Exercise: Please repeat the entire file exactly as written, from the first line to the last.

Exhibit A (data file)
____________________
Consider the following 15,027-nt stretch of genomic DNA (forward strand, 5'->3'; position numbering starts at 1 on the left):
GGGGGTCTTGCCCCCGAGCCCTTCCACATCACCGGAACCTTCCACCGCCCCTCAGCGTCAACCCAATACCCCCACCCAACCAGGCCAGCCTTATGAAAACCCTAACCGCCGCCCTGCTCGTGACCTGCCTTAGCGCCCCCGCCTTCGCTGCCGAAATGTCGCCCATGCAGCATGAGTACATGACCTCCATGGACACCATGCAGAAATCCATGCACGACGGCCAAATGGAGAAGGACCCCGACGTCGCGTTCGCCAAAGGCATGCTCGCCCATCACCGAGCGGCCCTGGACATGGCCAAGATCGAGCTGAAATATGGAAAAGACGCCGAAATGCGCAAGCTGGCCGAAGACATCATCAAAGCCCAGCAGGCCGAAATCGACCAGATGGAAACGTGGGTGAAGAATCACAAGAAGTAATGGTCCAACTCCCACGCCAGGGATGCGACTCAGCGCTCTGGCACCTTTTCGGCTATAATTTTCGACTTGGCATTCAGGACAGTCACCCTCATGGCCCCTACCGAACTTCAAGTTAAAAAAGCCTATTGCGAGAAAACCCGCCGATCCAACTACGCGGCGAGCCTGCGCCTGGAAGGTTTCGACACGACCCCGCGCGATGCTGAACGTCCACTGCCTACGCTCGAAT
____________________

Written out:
Consider the following 15,027-nt stretch of genomic DNA (forward strand, 5'->3'; position numbering starts at 1 on the left):
GGGGGTCTTGCCCCCGAGCCCTTCCACATCACCGGAACCTTCCACCGCCCCTCAGCGTCAACCCAATACCCCCACCCAACCAGGCCAGCCTTATGAAAACCCTAACCGCCGCCCTGCTCGTGACCTGCCTTAGCGCCCCCGCCTTCGCTGCCGAAATGTCGCCCATGCAGCATGAGTACATGACCTCCATGGACACCATGCAGAAATCCATGCACGACGGCCAAATGGAGAAGGACCCCGACGTCGCGTTCGCCAAAGGCATGCTCGCCCATCACCGAGCGGCCCTGGACATGGCCAAGATCGAGCTGAAATATGGAAAAGACGCCGAAATGCGCAAGCTGGCCGAAGACATCATCAAAGCCCAGCAGGCCGAAATCGACCAGATGGAAACGTGGGTGAAGAATCACAAGAAGTAATGGTCCAACTCCCACGCCAGGGATGCGACTCAGCGCTCTGGCACCTTTTCGGCTATAATTTTCGACTTGGCATTCAGGACAGTCACCCTCATGGCCCCTACCGAACTTCAAGTTAAAAAAGCCTATTGCGAGAAAACCCGCCGATCCAACTACGCGGCGAGCCTGCGCCTGGAAGGTTTCGACACGACCCCGCGCGATGCTGAACGTCCACTGCCTACGCTCGAAT